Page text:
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Section 199A: How “Reasonable Compensation” Will Be Defined and How it May Impact the QBI Deduction

From its inception, Section 199A made it fairly clear that the deduction for qualified business income (“QBI”) would not apply to all income in respect of pass-through businesses.  Aside from limitations dependent on the nature of the industry (i.e., the “specified service trade or business” provisions of I.R.C. § 199A(d)(2)), the total wages paid to employees and capital used in the business (I.R.C. § 199A(b)(2)(B)), and the nature of the income itself (I.R.C. § 199A(c)(3)(B)), the statute indicated that payments in the nature of wages to business owners were not included within the definition of QBI.  For instance, I.R.C. § 199A(d)(1)(B) excludes the “trade or business of performing services as an employee” from the definition of a “qualified trade or business.”  More important to most business owners, however, I.R.C. § 199A(c)(4) provided that QBI shall not include “reasonable compensation paid to the taxpayer by any qualified trade or business of the taxpayer for services rendered with respect to the trade or business,” certain guaranteed payments made to partners, and certain payments to partners for services rendered. 

For the past year, many had hoped that regulations would curtail the impact of “reasonable compensation” in the context of Section 199A or, at least, be interpreted to keep different entity types on the same footing.  Unfortunately, the unveiling of the final regulations under Section 199A did little, if anything, to address these issues.  In light of final regulations issued in the past few weeks, business owners should familiarize themselves with existing guidance on “reasonable compensation,” how those interpretations may affect their ability to claim the QBI deduction, and consider steps that can be taken to maximize the QBI deduction going forward.

Reason for Different Application of QBI Deduction Across Entity Types

To understand the potentially different treatment amongst different entities, some background is needed.  The QBI deduction was intended as a benefit only with respect to the profits interests of business owners – not payments made by businesses in the form of wages.  Accordingly, I.R.C. § 199A(c)(4) carved out items paid to business owners that were less like profits and more like wages (i.e., not predicated on income of the business).  The separate exclusions for S corporations, partnerships, and sole proprietorships were needed due to the way in which payments to business owners were classified.  The “reasonable compensation” provisions of Section 199A only apply to those businesses structured as S corporations for tax purposes.  In the case of partnerships and sole proprietorships, “reasonable compensation” is irrelevant as all net income from the business is considered net business income or a guaranteed payment.  Further, the Service previously indicated that a partner of a partnership may not be an employee of that partnership.  Rev. Rul. 69-184, 1969-1 C.B. 256.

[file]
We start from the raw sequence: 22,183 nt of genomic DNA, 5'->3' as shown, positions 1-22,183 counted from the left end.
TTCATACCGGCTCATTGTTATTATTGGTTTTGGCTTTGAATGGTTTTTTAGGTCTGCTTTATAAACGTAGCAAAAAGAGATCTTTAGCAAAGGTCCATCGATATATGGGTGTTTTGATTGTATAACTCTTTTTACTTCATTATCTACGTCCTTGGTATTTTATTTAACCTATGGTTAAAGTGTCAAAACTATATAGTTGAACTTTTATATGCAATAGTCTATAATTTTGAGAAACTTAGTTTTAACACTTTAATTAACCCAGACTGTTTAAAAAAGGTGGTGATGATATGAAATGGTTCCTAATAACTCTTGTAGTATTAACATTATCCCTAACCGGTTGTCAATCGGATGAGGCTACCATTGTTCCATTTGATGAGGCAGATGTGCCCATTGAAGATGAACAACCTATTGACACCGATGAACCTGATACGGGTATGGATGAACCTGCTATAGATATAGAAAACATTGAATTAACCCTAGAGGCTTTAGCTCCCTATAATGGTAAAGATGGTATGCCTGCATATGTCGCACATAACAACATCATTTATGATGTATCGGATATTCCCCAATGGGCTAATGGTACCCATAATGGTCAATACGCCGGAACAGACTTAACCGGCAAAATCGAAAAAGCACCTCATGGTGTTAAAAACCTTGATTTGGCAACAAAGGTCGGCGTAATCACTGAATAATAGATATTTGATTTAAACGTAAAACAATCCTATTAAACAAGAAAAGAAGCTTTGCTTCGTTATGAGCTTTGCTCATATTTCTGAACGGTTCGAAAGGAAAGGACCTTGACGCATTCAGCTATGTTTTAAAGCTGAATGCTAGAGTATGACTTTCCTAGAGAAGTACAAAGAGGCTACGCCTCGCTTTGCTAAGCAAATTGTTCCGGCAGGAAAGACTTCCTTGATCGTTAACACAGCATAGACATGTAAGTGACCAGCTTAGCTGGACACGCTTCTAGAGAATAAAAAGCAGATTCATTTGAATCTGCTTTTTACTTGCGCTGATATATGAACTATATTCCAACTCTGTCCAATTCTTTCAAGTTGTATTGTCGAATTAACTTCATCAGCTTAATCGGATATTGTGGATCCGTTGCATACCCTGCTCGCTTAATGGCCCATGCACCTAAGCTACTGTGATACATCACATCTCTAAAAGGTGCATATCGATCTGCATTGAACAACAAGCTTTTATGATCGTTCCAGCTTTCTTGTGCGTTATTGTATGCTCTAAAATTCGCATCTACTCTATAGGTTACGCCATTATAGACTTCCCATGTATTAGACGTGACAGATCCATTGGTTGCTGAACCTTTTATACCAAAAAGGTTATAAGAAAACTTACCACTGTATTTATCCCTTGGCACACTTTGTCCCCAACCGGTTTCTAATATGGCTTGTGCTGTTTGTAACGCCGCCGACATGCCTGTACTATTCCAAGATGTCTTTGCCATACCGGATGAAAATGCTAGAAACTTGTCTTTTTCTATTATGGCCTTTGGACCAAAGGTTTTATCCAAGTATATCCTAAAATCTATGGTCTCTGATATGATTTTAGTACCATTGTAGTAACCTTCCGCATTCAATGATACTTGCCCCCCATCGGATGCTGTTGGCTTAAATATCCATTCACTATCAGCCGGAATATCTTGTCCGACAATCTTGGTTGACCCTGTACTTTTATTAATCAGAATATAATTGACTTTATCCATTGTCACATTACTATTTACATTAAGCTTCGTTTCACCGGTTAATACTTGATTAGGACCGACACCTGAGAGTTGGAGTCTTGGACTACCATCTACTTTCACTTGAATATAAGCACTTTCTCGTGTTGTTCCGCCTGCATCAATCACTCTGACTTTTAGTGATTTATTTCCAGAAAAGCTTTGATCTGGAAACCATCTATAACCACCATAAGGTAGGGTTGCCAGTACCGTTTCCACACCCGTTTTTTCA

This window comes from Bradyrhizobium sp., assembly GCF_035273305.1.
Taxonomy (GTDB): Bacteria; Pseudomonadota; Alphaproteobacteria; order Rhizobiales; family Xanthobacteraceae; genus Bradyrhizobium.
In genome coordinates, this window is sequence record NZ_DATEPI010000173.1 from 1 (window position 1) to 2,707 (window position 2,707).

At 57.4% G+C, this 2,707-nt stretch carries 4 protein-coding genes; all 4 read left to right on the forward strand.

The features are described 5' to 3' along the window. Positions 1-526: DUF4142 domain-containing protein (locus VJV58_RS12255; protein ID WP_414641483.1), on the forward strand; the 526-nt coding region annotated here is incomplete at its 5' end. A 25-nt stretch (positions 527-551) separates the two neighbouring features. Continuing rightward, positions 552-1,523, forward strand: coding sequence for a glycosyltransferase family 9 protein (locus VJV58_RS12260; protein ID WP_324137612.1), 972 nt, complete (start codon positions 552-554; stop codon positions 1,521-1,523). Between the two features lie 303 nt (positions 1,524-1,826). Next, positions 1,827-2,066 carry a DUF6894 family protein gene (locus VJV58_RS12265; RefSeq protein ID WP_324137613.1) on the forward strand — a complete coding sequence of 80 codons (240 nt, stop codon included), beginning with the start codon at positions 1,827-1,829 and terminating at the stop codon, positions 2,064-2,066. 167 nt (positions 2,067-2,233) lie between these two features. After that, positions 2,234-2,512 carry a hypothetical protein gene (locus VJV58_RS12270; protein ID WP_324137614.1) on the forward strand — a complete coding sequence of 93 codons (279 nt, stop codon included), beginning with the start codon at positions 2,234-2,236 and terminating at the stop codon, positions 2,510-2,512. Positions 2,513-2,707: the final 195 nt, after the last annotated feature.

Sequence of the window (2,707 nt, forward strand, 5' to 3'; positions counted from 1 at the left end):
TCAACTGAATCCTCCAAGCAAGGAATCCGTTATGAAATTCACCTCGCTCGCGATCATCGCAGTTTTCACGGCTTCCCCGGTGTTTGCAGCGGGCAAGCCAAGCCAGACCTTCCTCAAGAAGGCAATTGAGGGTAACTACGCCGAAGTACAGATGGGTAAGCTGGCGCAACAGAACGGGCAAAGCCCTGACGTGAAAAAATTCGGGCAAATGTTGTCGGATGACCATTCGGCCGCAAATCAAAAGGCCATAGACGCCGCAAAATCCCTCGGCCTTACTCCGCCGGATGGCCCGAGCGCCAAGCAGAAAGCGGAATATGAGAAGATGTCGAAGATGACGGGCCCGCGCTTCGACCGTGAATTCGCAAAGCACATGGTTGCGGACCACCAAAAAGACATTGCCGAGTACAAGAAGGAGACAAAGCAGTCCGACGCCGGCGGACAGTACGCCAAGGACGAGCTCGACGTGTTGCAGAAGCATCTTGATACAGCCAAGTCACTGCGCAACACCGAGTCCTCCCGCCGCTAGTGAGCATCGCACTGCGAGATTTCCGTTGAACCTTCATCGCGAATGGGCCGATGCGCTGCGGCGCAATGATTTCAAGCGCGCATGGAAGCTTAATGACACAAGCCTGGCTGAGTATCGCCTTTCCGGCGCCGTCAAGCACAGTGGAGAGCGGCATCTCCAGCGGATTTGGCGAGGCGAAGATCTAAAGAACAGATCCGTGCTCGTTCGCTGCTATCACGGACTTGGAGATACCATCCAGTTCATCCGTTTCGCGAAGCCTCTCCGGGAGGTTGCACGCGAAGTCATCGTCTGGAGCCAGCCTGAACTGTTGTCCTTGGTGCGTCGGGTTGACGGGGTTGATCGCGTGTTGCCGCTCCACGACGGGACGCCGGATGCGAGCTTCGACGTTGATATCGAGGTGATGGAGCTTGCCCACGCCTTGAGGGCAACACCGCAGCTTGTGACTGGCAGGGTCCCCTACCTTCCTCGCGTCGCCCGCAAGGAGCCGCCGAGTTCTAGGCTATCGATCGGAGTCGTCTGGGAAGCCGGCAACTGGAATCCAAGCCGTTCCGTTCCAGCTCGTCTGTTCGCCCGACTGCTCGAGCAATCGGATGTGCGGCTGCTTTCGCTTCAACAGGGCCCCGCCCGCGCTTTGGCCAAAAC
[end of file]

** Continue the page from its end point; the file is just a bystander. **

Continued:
Further, prior to the passage of the Tax Cuts and Jobs Act, many service-oriented small businesses were structured as S corporations in order to minimize self-employment taxes.  That is, when structured as an S corporation, an owner was only subject to self-employment tax to the extent of “reasonable compensation.”  As an owner of an S corporation, any income received from the business over and above this amount could avoid self-employment tax.  On the flip side, an owner of a partnership was generally responsible for self-employment taxes on the entirety of the income generated by the business, regardless of whether some income was not dependent on the profits of the business.  For example, assuming a solely owned business generated $500,000 in income in 2019 and “reasonable compensation” of the owner was $200,000, that owner could save approximately $11,400 in self-employment taxes by electing to be taxed as an S corporation rather than a partnership.  (This assumes that owner could avoid a 3.8% Medicare tax on $300,000 of income.  This example does not detail other considerations such as the self-employment tax deduction.)

Guidance on Definition of “Reasonable Compensation” for Purposes of Section 199A